Goals and Objectives, Texts, Schedule, Grading, Journals and Responses, Midterm Paper, Final Exam
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This course is designed to introduce you to some of the masterworks of English literature written between 1660 and 1785. The period is variously called the Age of Enlightenment, the Long Eighteenth Century, and the Restoration and Eighteenth Century.
The online platform Blackboard will allow us to exchange ideas and information with the whole class. Questions posted to the day's web page will foster class discussion and provide material for Journal entries and Responses. Access Blackboard through MySuffolk at <http://www.suffolk.edu/campuscruiser/index.html>. To access Blackboard, you must turn off Pop-Up Blockers. For helpful illustrated instructions for accessing and using Blackboard and podcasts, go to Blackboard 9: Students created by SBS and CAS Academic Computing. (If the link doesn’t work, copy and paste the following URL into your browser: http://suffolk.screenstepslive.com/spaces/1050/manuals/bb9_students .)
Credit Hours: 4.0
Suffolk University follows the Federal Government’s Credit Hour definition:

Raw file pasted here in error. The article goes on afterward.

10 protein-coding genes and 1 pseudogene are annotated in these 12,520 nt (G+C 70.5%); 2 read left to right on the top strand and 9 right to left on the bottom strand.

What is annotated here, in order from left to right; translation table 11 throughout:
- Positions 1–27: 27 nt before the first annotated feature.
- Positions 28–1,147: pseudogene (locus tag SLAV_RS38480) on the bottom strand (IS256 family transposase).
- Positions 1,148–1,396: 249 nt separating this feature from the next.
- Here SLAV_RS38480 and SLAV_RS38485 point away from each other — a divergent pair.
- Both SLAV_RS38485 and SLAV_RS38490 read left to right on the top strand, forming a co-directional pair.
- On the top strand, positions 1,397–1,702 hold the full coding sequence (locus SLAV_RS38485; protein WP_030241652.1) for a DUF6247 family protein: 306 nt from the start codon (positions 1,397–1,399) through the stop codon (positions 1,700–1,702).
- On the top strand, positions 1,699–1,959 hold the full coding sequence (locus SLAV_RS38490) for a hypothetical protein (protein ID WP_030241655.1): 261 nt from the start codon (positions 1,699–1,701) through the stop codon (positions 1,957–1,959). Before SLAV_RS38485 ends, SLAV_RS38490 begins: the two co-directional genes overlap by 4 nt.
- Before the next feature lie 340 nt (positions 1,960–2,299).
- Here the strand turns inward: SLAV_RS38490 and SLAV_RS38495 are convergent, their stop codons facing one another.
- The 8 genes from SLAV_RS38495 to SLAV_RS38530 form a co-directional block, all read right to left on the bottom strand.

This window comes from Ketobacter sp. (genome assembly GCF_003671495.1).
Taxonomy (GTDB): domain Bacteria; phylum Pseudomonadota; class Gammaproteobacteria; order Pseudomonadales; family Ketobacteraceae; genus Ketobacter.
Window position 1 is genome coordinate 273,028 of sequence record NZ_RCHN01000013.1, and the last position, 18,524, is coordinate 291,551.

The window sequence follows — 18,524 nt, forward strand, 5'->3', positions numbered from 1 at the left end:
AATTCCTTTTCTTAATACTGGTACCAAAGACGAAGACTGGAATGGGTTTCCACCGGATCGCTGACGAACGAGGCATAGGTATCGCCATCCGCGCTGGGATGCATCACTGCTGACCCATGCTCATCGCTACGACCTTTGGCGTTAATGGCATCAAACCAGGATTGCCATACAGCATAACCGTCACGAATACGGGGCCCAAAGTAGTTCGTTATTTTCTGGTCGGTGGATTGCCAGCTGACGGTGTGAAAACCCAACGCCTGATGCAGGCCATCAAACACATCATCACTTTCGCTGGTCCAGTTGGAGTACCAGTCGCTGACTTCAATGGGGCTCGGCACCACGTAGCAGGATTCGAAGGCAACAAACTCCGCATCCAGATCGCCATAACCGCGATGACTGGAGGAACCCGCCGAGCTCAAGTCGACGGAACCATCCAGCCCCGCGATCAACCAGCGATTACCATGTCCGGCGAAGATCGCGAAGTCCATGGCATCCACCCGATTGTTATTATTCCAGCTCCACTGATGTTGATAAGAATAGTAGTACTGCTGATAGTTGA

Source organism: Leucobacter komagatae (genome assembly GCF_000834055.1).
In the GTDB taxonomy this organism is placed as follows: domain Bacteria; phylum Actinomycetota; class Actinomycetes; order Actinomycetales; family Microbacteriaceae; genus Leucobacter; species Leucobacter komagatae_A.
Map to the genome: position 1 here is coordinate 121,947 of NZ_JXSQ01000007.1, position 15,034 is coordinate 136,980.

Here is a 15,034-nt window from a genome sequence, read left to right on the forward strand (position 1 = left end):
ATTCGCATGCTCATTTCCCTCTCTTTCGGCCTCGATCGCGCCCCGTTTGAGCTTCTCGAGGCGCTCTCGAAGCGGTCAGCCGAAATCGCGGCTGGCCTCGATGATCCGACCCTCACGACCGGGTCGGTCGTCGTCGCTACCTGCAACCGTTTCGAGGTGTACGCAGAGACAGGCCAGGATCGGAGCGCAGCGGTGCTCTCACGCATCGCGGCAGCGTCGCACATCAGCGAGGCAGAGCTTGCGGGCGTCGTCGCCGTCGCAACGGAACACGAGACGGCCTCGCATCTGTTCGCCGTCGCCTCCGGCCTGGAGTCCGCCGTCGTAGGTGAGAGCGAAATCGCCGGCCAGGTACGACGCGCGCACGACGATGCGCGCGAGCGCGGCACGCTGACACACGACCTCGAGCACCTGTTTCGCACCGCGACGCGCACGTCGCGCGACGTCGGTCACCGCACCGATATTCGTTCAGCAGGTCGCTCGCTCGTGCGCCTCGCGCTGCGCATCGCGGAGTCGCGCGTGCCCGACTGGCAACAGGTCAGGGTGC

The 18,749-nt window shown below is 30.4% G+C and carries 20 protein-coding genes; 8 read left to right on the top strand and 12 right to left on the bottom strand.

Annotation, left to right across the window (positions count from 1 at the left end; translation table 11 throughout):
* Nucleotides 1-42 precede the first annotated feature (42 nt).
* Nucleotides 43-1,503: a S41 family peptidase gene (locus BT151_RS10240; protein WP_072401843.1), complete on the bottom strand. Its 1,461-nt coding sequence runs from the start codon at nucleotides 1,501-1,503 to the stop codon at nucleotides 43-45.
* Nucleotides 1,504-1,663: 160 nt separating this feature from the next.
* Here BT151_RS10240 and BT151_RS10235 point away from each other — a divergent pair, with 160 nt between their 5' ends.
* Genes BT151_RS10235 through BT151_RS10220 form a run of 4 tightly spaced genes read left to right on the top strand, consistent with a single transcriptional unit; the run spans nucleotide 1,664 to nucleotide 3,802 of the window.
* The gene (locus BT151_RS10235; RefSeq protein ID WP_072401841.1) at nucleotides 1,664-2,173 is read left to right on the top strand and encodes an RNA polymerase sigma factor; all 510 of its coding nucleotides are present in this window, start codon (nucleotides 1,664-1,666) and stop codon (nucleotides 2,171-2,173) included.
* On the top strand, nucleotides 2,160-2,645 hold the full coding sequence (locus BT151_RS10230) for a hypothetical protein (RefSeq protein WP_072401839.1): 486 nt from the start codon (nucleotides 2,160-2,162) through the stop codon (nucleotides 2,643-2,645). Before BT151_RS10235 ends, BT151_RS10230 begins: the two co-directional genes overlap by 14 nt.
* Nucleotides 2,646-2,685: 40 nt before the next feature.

“As an amount of work represented in intended learning outcomes and verified by evidence of student achievement that is an institutional established equivalence that reasonably approximates no less than: One hour of classroom or direct faculty instruction and a minimum of two hours of student work out of the classroom each week for approximately fifteen weeks for one semester hour of credit.”
This means that in addition to three hours a week in class, you should spend about ten hours a week completing reading and writing assignments for this course, including studying for the final exam. Some weeks may require less time, others may require more.
The Broadview Anthology of British Literature: Volume 3 The Restoration and the Eighteenth Century. 2nd ed. Ed. Joseph Black, et. al. Peterborough, Ont.: Broadview P, 2012. Print.
Hacker, Diana and Nancy Sommers. A Pocket Style Manual. 6th ed. Boston: Bedford/St. Martin's, 2012. Print.
In responding to your papers, I will refer you to this book by page and section numbers or by the abbreviations and symbols explained on the "Revision Symbols" page, two pages before back flap.
|January 15||Introduction: This is (not) a syllabus.; Blackboard|
|January 17||"John Dryden 1631-1700" (69-71): John Dryden's "Prologue" to The Rival-Ladies (1664), "Epilogue" to Tyrannic Love (1669) (page 3 of file), "Prologue" to An Evening's Love" (1671), "Epilogue" to The Second Part of the Conquest of Granada (1672), "Prologue" to Aureng-Zebe (1675)||Journal 1